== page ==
Reporter's Notebook Travel

National Holocaust Memorial Museum Delivers Painfully Sad Lessons

WASHINGTON, D.C. – Though we learned about the Holocaust every year in English or history class, we never really went in depth. I wanted to know more.
Touring the United States Holocaust Memorial Museum during my visit to Washington gave me the perfect opportunity.
I did not know what to expect as our group stepped into the museum elevator, but once the video started playing, I knew this museum was going to transform my outlook on everything in life.
The introduction video stopped playing, the elevator doors opened and immediately, the setting changed.
It was no longer bright and loud anymore, like it was when we first walked into the museum. It was dark and quiet, except for the old videos that were playing
from the days before the Holocaust.
There, tour guides explained and showed clips from the 1920s and early 1930s, when Germany’s currency was inflated after WWI. People were starving on the street.
Then, when Hitler started gaining political power in Germany, citizens wanted a scapegoat for the nation’s problems, so they blamed the Jewish people.
Watching these videos shook me up as I saw people hail Hitler, not knowing what would happen to six million Jews until years later. As I got deeper into the museum, I tried to read and see every piece of information I could.
Our time there was short – only two hours – so I was always the last one out of the hallway. I wanted very much to learn the history behind the Holocaust and how so many people were influenced by hate.
When I saw a book burning on a video and the accompanying exhibit, I cringed inside. I could not understand why anyone would want to burn any type of book, no matter if they were written by Jewish authors or not. It was horrible to watch, and it seemed as if people were having fun doing this.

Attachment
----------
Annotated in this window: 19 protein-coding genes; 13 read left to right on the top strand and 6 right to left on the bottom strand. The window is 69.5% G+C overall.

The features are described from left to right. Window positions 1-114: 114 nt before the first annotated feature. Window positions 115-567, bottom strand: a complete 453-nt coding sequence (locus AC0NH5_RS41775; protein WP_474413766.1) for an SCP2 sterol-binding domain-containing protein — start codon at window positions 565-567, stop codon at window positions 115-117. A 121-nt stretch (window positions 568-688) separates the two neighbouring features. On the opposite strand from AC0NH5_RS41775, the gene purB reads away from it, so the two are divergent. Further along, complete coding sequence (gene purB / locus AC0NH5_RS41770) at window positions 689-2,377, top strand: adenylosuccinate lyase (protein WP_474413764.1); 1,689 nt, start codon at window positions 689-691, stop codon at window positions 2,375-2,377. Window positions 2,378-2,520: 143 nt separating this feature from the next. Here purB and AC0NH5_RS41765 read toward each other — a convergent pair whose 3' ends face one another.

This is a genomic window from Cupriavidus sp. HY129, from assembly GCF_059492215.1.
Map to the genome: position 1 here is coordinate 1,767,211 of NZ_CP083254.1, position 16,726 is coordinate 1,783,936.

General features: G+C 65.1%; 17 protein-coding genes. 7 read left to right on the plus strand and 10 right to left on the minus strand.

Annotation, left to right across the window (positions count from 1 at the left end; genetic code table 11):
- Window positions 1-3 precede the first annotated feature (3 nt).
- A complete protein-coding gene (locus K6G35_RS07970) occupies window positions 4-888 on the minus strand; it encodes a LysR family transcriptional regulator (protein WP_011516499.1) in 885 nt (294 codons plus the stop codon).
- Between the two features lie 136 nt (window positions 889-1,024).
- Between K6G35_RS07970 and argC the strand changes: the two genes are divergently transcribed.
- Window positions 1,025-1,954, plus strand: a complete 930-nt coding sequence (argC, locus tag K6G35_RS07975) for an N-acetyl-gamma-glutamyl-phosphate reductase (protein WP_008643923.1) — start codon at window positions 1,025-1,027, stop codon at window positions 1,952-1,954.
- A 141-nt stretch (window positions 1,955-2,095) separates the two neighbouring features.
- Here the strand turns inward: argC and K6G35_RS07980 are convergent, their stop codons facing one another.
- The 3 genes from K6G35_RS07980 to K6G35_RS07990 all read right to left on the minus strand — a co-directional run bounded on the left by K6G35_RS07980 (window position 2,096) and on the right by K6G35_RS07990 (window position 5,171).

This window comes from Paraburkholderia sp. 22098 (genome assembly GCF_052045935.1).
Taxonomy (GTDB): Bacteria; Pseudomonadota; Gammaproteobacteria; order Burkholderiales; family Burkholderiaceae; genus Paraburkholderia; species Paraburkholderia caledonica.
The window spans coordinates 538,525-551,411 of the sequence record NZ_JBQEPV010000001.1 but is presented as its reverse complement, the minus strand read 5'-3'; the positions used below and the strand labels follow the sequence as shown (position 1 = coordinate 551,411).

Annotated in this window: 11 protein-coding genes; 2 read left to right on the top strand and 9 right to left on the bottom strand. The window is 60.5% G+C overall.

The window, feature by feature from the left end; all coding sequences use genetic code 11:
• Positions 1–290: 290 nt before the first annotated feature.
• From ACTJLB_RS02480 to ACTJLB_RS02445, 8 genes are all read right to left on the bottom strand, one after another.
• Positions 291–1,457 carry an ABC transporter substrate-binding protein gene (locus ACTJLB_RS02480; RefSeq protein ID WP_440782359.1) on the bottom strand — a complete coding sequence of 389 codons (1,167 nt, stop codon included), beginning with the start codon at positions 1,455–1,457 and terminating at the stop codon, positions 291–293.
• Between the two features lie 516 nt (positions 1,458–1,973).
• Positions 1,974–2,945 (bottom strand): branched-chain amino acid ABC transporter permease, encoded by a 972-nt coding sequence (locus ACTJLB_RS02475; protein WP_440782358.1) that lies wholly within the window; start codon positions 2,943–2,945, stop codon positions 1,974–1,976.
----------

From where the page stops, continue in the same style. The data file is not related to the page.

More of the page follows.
I understood that the propaganda and the desperate need for someone to get Germany back in shape influenced people’s attitudes, but I could not understand how so many people could hate one group of people.
History seemed to repeat itself from the time of the Civil War, but this time, it was in a much more hateful and violent way.
As I made my way through the museum, one image burned into my mind. We walked into a large room, and all around us were shoes. Shoes for children and adults. Girl shoes and boy shoes.
They had all been taken off the people going into the concentration camps, and most of them never came out.
I looked closely at the shoes. A lot of them were burned and covered in dirt, but one particular shoe stood out to me. A small pink shoe half covered in dirt rested on the top of the stack.
Seeing the little shoe gave me chills. It was disturbing that anyone would force a child to her death. I wanted to look at all of the other shoes, but we had to keep moving. Still, I couldn’t stop thinking about that pink shoe, the girl who once wore it and what she endured.
As I heard stories from the Holocaust in audio recordings, I felt so sad inside. These people were telling firsthand accounts of the horrors in Auschwitz and other concentration camps. They shared heartbreaking stories of how they were separated from their families and what they had to do in the camps.
Walking through the museum, I felt crushed. These people were put to death because they were different and they were not of the “superior race,” which does not and will not ever exist.
And I was angry that anyone would ever do this and kill six million people because they believed those people were inferior.
Entering the Holocaust museum, I had little knowledge on that period in history, but by the time I left, I’d learned a lot. That museum was my favorite part of touring Washington because it touched me so deeply.
Rather than simply feel in awe of the cool exhibits like I do at other museums, I saw true sadness and hardship at the Holocaust Museum. It left me in amazement, not because of how awesome it was, but because it broke my heart.

Sydney Hallett is a Senior Reporter for Youth Journalism International.

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